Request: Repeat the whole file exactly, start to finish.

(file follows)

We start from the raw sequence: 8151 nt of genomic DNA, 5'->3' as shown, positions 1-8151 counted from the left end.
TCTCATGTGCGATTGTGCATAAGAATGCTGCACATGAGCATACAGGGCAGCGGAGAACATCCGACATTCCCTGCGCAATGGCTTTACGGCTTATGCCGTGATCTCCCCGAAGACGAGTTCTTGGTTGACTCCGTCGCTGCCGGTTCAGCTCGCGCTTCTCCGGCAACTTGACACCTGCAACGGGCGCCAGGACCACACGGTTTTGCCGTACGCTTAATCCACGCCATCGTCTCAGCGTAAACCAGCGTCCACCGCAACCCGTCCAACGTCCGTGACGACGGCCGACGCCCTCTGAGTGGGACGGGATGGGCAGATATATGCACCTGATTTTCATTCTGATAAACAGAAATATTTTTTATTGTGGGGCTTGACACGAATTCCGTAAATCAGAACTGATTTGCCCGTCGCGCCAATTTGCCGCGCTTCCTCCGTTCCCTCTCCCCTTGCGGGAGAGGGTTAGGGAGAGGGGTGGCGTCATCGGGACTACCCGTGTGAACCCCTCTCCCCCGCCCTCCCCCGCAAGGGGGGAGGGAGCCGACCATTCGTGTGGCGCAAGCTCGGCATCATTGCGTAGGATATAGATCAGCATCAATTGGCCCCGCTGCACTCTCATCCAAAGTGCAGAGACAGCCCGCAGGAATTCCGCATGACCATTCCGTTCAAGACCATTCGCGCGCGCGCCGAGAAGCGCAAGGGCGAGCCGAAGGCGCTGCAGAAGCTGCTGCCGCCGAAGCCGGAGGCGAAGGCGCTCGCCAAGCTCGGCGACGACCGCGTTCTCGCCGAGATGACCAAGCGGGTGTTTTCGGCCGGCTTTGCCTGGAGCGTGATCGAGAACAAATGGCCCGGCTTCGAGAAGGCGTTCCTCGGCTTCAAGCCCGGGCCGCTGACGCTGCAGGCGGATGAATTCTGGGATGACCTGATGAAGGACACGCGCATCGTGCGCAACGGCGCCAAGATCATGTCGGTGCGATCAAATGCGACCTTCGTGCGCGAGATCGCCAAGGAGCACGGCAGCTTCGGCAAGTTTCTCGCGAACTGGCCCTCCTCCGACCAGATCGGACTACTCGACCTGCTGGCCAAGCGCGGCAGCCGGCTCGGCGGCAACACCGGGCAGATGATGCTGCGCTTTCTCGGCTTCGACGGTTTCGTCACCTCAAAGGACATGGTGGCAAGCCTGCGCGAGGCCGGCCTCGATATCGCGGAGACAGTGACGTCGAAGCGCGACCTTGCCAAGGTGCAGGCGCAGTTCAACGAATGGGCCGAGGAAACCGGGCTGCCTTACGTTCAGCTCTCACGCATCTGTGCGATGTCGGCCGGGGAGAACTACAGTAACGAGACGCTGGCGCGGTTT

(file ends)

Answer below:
We start from the raw sequence: 8151 nt of genomic DNA, 5'->3' as shown, positions 1-8151 counted from the left end.
TCTCATGTGCGATTGTGCATAAGAATGCTGCACATGAGCATACAGGGCAGCGGAGAACATCCGACATTCCCTGCGCAATGGCTTTACGGCTTATGCCGTGATCTCCCCGAAGACGAGTTCTTGGTTGACTCCGTCGCTGCCGGTTCAGCTCGCGCTTCTCCGGCAACTTGACACCTGCAACGGGCGCCAGGACCACACGGTTTTGCCGTACGCTTAATCCACGCCATCGTCTCAGCGTAAACCAGCGTCCACCGCAACCCGTCCAACGTCCGTGACGACGGCCGACGCCCTCTGAGTGGGACGGGATGGGCAGATATATGCACCTGATTTTCATTCTGATAAACAGAAATATTTTTTATTGTGGGGCTTGACACGAATTCCGTAAATCAGAACTGATTTGCCCGTCGCGCCAATTTGCCGCGCTTCCTCCGTTCCCTCTCCCCTTGCGGGAGAGGGTTAGGGAGAGGGGTGGCGTCATCGGGACTACCCGTGTGAACCCCTCTCCCCCGCCCTCCCCCGCAAGGGGGGAGGGAGCCGACCATTCGTGTGGCGCAAGCTCGGCATCATTGCGTAGGATATAGATCAGCATCAATTGGCCCCGCTGCACTCTCATCCAAAGTGCAGAGACAGCCCGCAGGAATTCCGCATGACCATTCCGTTCAAGACCATTCGCGCGCGCGCCGAGAAGCGCAAGGGCGAGCCGAAGGCGCTGCAGAAGCTGCTGCCGCCGAAGCCGGAGGCGAAGGCGCTCGCCAAGCTCGGCGACGACCGCGTTCTCGCCGAGATGACCAAGCGGGTGTTTTCGGCCGGCTTTGCCTGGAGCGTGATCGAGAACAAATGGCCCGGCTTCGAGAAGGCGTTCCTCGGCTTCAAGCCCGGGCCGCTGACGCTGCAGGCGGATGAATTCTGGGATGACCTGATGAAGGACACGCGCATCGTGCGCAACGGCGCCAAGATCATGTCGGTGCGATCAAATGCGACCTTCGTGCGCGAGATCGCCAAGGAGCACGGCAGCTTCGGCAAGTTTCTCGCGAACTGGCCCTCCTCCGACCAGATCGGACTACTCGACCTGCTGGCCAAGCGCGGCAGCCGGCTCGGCGGCAACACCGGGCAGATGATGCTGCGCTTTCTCGGCTTCGACGGTTTCGTCACCTCAAAGGACATGGTGGCAAGCCTGCGCGAGGCCGGCCTCGATATCGCGGAGACAGTGACGTCGAAGCGCGACCTTGCCAAGGTGCAGGCGCAGTTCAACGAATGGGCCGAGGAAACCGGGCTGCCTTACGTTCAGCTCTCACGCATCTGTGCGATGTCGGCCGGGGAGAACTACAGTAACGAGACGCTGGCGCGGTTT